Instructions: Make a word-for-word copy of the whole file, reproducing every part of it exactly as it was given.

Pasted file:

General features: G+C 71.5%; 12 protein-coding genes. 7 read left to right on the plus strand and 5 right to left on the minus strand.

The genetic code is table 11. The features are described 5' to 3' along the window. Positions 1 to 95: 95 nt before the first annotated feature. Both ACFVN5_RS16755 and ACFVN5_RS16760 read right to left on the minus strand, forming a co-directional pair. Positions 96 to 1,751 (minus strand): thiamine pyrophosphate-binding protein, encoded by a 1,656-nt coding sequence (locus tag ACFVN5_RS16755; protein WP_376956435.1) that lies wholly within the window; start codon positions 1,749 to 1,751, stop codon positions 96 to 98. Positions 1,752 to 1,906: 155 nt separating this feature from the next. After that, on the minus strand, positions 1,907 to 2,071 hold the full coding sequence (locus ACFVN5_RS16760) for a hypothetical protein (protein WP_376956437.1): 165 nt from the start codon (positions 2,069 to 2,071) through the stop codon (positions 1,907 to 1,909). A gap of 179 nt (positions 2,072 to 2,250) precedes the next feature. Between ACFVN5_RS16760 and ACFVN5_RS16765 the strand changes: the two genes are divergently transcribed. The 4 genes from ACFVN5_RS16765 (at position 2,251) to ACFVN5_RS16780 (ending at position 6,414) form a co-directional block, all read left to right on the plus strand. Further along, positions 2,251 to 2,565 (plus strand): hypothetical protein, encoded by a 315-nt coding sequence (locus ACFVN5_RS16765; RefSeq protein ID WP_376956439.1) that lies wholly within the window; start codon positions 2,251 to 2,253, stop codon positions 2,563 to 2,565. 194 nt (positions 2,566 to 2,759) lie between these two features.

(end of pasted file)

General features: G+C 71.5%; 12 protein-coding genes. 7 read left to right on the plus strand and 5 right to left on the minus strand.

The genetic code is table 11. The features are described 5' to 3' along the window. Positions 1 to 95: 95 nt before the first annotated feature. Both ACFVN5_RS16755 and ACFVN5_RS16760 read right to left on the minus strand, forming a co-directional pair. Positions 96 to 1,751 (minus strand): thiamine pyrophosphate-binding protein, encoded by a 1,656-nt coding sequence (locus tag ACFVN5_RS16755; protein WP_376956435.1) that lies wholly within the window; start codon positions 1,749 to 1,751, stop codon positions 96 to 98. Positions 1,752 to 1,906: 155 nt separating this feature from the next. After that, on the minus strand, positions 1,907 to 2,071 hold the full coding sequence (locus ACFVN5_RS16760) for a hypothetical protein (protein WP_376956437.1): 165 nt from the start codon (positions 2,069 to 2,071) through the stop codon (positions 1,907 to 1,909). A gap of 179 nt (positions 2,072 to 2,250) precedes the next feature. Between ACFVN5_RS16760 and ACFVN5_RS16765 the strand changes: the two genes are divergently transcribed. The 4 genes from ACFVN5_RS16765 (at position 2,251) to ACFVN5_RS16780 (ending at position 6,414) form a co-directional block, all read left to right on the plus strand. Further along, positions 2,251 to 2,565 (plus strand): hypothetical protein, encoded by a 315-nt coding sequence (locus ACFVN5_RS16765; RefSeq protein ID WP_376956439.1) that lies wholly within the window; start codon positions 2,251 to 2,253, stop codon positions 2,563 to 2,565. 194 nt (positions 2,566 to 2,759) lie between these two features.